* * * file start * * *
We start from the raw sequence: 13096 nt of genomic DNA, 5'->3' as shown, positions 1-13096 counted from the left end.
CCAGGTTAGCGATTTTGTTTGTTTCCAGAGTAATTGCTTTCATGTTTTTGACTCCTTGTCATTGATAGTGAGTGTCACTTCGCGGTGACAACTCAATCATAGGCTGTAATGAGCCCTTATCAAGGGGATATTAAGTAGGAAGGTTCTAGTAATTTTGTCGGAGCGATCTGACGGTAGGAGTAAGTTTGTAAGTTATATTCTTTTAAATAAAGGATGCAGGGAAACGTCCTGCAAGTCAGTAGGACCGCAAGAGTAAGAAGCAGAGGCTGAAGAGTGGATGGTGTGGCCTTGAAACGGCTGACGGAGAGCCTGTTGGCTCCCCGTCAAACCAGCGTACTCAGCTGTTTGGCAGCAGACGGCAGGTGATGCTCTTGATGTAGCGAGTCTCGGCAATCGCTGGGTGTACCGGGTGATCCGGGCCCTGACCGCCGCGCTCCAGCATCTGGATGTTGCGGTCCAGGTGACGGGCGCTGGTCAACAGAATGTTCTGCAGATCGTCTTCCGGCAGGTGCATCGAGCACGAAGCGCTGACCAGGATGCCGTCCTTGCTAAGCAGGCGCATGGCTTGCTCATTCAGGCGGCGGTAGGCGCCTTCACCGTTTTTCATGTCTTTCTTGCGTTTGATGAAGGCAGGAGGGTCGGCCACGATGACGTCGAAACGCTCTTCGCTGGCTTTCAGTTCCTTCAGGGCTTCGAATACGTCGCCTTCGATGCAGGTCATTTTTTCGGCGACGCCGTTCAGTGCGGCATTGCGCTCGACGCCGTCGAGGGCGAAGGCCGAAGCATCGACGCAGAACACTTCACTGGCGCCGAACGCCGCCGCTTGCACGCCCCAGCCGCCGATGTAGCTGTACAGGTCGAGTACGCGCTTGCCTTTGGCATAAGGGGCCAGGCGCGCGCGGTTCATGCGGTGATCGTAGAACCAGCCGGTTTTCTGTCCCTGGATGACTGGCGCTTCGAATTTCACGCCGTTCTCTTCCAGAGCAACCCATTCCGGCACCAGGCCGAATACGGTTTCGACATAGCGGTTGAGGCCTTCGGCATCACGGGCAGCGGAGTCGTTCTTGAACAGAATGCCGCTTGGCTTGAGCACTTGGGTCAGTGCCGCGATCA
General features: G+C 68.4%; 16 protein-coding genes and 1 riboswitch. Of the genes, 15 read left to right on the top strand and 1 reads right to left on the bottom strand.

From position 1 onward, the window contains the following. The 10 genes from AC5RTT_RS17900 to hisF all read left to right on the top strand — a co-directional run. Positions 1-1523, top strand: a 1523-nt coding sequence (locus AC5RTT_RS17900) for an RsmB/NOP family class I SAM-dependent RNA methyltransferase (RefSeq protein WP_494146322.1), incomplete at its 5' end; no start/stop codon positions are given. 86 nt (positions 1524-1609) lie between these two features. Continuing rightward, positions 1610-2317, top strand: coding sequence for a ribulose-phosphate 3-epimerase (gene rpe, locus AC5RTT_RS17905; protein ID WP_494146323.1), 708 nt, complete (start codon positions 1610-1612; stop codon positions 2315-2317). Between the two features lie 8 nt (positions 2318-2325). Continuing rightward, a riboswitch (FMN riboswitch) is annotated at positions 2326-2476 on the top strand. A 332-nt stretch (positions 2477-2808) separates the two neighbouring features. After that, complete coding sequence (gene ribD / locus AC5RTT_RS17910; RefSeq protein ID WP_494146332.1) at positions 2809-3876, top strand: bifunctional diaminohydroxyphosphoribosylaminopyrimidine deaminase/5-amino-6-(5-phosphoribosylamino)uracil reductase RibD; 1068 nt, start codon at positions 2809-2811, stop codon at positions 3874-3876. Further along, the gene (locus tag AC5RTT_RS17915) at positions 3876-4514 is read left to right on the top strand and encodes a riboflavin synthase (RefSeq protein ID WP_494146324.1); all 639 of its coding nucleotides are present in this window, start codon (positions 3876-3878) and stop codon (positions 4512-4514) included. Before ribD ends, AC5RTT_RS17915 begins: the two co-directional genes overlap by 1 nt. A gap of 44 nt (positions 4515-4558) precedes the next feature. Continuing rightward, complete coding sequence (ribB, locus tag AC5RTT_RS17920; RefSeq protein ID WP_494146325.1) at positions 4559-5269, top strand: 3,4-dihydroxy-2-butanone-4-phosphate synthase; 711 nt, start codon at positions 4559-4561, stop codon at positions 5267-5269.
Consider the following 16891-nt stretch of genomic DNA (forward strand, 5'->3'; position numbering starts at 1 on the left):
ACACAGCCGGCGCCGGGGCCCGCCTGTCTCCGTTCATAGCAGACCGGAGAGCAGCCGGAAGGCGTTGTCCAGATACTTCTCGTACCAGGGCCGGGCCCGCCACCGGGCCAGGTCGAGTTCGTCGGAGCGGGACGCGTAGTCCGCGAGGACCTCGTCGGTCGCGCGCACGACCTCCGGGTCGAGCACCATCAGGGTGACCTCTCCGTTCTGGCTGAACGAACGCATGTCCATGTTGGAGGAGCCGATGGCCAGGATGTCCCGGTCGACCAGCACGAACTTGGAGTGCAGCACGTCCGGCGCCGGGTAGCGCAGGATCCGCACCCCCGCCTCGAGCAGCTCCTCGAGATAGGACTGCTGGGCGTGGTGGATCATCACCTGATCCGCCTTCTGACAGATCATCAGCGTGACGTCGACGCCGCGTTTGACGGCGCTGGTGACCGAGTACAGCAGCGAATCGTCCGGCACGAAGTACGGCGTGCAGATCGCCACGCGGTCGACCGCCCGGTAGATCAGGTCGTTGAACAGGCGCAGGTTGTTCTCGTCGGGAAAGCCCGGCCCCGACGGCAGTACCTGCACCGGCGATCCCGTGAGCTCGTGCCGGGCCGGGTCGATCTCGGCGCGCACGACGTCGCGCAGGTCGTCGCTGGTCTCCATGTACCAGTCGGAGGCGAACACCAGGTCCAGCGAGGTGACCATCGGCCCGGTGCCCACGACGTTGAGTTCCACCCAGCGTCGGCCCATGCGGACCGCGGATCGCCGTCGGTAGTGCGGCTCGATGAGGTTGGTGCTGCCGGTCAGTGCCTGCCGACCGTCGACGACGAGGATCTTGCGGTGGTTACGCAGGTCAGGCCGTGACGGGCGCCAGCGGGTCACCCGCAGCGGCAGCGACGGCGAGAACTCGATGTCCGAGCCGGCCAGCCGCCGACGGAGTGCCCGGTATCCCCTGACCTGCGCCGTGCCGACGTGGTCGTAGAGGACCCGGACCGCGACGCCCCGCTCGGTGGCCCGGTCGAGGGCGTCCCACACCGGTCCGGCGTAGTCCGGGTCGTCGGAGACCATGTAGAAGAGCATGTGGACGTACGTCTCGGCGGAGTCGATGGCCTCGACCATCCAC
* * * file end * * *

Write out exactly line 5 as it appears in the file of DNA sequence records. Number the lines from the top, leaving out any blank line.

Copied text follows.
Consider the following 16891-nt stretch of genomic DNA (forward strand, 5'->3'; position numbering starts at 1 on the left):